Reflecting upon my many years of teaching gave me the idea to spotlight strategies for differentiating in a three-part series. Over the years, I have been fortunate to teach in a self-contained special education setting and a regular division setting with collaboration (students with individualized education plans included in regular division classroom). My experience in these setting has spanned 2nd to 5th grade. In each setting, differentiation has been at the heart of what I do, and I have used oodles of wonderful strategies for differentiating. SO I decided I would spotlight some differentiation strategies I am using this year with my second graders to explore and strengthen their mathematical understanding. The strategies will be as follows: cubing, choice boards, and menus.
What is cubing?
Cubing is a differentiation strategy where students roll a cube that has different activities/tasks printed on each face of the cube. When a student rolls a cube, he/she does the activity that appears on the face. When using cubes with fifth graders, I always allowed them to roll a second time, if desired. I have also allowed students to simply select an activity of choice from the cube without rolling. How you do it depends on your preference. The number of times students roll the cube (the number of activities/tasks you want them to complete) will depend on the setting and time allotted. Students can work independently, in pairs, or in small groups depending on the desired outcome.
When do I use cubing?
Ultimately, the answer to this question depends on your students. I typically use cubing after students have explored a concept or skill and I want to assess their understanding on various levels or provide students with additional practice. In fifth grade language arts, I created cubes that required students to respond to literature in ways that used different levels of thinking. Cubing is one of many strategies for differentiation, and I did not use it on a frequent/weekly basis. As with anything, I had to decide when it was a “good-fit”. It is also important to remember that students MUST understand exactly how the cubes are to be used. Model their use and allow for guided practice when using cubing for the first time.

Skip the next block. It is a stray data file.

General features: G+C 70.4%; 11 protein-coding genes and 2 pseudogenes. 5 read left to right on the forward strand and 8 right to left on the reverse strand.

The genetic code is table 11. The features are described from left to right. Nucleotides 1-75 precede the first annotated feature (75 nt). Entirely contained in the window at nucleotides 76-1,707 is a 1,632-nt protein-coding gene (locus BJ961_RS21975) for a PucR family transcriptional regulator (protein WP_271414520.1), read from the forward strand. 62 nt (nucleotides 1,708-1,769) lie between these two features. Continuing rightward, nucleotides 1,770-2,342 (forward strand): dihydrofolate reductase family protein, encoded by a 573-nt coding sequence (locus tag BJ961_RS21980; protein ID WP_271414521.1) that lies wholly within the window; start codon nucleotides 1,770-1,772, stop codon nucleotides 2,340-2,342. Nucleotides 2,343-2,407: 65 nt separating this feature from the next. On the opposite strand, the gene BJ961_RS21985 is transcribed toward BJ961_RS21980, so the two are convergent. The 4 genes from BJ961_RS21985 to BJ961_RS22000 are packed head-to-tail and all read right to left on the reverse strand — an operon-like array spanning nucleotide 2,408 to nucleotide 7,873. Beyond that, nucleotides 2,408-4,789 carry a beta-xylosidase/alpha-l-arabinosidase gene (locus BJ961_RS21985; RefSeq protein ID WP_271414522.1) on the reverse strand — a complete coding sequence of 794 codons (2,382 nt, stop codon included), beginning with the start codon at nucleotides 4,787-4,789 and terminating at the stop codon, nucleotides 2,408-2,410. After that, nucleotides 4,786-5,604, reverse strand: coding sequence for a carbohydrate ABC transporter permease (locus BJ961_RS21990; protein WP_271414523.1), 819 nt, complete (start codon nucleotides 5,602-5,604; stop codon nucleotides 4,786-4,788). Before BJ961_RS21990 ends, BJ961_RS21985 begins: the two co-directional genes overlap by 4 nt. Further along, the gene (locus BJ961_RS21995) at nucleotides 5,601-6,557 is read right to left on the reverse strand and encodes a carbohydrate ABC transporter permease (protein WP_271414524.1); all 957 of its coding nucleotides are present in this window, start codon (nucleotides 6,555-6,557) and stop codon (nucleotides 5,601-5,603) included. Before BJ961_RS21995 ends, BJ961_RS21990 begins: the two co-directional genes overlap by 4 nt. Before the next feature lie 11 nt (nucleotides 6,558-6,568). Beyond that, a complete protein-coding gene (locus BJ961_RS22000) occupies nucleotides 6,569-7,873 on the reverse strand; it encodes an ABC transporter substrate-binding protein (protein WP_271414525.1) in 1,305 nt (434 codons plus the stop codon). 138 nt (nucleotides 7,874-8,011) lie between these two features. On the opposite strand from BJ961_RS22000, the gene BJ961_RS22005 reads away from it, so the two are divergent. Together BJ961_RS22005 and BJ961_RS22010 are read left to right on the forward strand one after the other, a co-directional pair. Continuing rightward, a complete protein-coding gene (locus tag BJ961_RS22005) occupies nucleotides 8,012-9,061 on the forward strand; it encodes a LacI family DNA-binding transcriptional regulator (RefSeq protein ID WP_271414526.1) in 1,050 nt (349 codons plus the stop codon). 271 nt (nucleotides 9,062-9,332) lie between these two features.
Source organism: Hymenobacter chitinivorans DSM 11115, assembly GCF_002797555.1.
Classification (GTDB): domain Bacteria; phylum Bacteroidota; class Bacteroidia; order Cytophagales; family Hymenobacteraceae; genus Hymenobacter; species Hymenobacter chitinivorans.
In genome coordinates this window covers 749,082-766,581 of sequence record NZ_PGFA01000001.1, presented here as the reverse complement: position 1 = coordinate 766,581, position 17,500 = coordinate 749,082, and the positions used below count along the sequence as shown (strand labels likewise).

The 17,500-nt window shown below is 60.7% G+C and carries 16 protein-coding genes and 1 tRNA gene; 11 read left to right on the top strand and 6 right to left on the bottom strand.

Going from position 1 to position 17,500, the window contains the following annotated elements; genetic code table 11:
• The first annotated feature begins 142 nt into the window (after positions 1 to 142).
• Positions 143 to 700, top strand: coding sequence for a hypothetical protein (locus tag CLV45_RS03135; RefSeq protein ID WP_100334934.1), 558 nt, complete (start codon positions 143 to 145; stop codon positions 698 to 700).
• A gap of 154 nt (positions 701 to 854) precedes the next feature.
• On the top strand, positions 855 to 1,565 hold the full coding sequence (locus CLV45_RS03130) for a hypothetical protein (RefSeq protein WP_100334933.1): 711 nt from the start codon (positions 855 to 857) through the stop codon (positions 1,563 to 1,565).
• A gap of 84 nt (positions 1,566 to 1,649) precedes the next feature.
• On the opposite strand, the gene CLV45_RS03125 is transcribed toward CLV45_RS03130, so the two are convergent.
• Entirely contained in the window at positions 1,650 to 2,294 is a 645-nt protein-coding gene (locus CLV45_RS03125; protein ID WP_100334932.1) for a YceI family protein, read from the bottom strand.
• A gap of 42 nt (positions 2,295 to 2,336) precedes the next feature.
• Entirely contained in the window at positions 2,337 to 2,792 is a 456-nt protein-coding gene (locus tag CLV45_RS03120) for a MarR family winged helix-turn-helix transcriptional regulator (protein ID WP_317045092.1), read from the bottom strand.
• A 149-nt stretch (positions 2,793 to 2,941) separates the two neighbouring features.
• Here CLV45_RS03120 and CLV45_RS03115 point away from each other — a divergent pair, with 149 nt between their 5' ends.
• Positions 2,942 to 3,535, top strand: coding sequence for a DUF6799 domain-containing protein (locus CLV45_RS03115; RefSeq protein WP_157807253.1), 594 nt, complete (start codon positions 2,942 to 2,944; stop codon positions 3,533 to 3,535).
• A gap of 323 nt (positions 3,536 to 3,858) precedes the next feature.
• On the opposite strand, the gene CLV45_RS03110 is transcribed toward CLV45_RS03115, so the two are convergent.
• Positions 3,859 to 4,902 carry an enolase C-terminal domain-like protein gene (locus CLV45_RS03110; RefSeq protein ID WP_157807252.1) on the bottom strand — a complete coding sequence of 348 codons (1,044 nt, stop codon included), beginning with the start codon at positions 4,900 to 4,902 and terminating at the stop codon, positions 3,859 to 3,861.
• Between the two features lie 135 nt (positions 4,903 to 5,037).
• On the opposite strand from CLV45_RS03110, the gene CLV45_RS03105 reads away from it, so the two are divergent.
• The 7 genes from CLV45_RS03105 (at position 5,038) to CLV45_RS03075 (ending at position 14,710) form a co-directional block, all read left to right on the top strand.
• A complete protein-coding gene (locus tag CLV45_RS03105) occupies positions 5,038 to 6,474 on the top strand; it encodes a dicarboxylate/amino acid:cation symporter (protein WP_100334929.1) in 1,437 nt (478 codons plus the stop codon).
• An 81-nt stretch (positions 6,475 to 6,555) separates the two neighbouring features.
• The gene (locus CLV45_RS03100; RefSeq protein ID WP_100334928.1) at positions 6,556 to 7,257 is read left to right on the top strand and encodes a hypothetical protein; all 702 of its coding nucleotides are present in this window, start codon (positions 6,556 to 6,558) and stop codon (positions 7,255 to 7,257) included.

How are cubes designed?
The designing of cubes is where differentiation comes in. First, you will design each cube to contain activities/tasks at varying levels of thinking (Blooms Taxonomy, Webb’s Depth of Knowledge, etc.). Second, you will create more than one cube–each cube designed according to student readiness (a student’s entry point in relationship to a particular concept or skill), interest (a student’s preference for a particular topic or skill), and/or learning profile (how a student learns best) (C.Tomlinson). You decide on the number of cubes. I usually created 2-3 cubes, no more. Most of the cubes that I created for use with fifth graders were designed according to readiness, yet the options on the cube took into account various learning styles as students were asked to illustrate, construct, write, talk, act out, etc. I would begin creating cubes by making a list of 6 questions/tasks I wanted students to answer/do, as related to the concept/skill. The first question started at a low level and each progressed to higher levels. The number of questions/tasks you create at each level depends on your students. Back in my days of teaching 5th grade, Blooms Taxonomy/Blooms Taxonomy Revised was what I use as a guide in creating questions/tasks at different levels. Today, I refer to Webb’s Depth of Knowledge. You can download the Webs Depth of Knowledge Wheel here (PDF). Visit eductopia.org for a helpful discussion of Webb’s Depth of Knowledge.